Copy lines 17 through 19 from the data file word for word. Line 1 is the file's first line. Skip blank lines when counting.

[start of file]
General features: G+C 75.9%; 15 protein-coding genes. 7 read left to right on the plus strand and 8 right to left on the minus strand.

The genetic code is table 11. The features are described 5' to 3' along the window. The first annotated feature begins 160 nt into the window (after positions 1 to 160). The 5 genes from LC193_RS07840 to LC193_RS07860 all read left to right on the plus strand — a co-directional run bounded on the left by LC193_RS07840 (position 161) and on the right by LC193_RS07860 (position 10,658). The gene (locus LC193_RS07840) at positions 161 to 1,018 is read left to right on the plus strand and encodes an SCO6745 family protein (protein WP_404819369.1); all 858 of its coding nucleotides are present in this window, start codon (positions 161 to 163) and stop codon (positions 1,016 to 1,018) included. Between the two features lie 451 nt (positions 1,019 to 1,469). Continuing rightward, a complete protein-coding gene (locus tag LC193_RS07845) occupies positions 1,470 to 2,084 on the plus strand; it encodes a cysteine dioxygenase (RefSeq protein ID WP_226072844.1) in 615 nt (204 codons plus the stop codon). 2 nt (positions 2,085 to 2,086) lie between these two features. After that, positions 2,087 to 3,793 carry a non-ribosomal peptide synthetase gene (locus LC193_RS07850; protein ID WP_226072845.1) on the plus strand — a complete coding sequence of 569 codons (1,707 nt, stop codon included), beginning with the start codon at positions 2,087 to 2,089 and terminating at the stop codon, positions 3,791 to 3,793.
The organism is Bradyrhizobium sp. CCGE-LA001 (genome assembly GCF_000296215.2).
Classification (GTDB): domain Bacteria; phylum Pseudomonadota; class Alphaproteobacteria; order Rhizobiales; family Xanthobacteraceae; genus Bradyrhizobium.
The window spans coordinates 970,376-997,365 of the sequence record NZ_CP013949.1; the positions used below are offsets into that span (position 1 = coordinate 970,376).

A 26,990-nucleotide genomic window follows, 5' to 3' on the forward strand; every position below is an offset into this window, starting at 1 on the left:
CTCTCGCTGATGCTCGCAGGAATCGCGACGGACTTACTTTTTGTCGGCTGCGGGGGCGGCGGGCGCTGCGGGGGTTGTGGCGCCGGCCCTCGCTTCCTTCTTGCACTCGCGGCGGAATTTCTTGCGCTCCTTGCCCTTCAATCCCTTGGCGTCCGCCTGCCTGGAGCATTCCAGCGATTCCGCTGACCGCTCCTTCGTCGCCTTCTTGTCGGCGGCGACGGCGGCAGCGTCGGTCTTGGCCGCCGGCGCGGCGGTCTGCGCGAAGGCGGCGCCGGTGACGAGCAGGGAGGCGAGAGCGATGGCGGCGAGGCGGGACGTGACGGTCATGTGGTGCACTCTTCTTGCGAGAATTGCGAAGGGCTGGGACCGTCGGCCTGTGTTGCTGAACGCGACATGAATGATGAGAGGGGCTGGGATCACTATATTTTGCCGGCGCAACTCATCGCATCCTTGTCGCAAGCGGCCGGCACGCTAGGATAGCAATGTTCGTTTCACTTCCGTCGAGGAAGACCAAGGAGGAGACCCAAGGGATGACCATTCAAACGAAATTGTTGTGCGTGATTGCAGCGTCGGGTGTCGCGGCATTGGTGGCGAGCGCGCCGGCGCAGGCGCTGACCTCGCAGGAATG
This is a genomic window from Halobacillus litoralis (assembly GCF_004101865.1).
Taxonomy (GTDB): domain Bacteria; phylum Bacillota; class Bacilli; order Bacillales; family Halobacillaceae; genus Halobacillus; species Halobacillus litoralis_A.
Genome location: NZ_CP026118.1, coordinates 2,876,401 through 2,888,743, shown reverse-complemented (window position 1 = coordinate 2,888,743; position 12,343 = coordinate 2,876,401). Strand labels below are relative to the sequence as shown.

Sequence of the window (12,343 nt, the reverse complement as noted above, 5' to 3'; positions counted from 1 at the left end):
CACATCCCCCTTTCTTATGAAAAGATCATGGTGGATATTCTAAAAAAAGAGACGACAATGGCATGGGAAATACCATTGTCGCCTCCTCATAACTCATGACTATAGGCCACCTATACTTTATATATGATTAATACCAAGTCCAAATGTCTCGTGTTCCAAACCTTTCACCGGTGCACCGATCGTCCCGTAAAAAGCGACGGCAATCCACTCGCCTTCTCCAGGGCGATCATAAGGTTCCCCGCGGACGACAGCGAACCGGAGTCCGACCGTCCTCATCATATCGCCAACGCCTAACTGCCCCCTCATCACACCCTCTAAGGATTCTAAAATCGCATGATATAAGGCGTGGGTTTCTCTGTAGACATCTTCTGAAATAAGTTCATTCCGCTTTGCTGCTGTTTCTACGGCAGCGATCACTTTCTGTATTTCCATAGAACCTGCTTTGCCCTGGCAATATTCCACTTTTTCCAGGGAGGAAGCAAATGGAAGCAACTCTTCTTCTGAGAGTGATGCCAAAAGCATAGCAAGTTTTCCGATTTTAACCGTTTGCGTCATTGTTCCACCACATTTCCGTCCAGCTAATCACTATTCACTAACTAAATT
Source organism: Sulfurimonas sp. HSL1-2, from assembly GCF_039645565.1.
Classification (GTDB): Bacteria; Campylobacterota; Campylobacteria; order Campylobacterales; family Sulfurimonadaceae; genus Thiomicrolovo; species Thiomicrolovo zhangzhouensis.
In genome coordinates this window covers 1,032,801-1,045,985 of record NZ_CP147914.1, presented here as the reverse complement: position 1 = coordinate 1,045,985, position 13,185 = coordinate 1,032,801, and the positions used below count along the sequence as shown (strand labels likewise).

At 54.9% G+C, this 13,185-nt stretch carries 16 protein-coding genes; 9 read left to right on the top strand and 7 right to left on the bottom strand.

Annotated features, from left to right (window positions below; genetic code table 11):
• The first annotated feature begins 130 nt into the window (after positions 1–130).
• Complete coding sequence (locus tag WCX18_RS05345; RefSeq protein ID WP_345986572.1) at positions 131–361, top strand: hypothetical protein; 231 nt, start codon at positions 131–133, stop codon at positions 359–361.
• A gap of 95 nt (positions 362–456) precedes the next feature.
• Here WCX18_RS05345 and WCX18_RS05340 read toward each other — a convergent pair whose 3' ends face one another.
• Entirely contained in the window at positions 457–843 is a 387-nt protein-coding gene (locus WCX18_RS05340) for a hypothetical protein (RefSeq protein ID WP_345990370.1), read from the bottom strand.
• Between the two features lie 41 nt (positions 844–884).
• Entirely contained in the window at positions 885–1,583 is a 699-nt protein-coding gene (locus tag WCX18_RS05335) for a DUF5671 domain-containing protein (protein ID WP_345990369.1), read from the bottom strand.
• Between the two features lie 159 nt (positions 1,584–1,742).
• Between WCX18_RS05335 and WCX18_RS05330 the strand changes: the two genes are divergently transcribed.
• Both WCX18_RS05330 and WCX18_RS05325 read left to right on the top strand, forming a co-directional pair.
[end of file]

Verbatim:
Annotated features, from left to right (window positions below; genetic code table 11):
• The first annotated feature begins 130 nt into the window (after positions 1–130).
• Complete coding sequence (locus tag WCX18_RS05345; RefSeq protein ID WP_345986572.1) at positions 131–361, top strand: hypothetical protein; 231 nt, start codon at positions 131–133, stop codon at positions 359–361.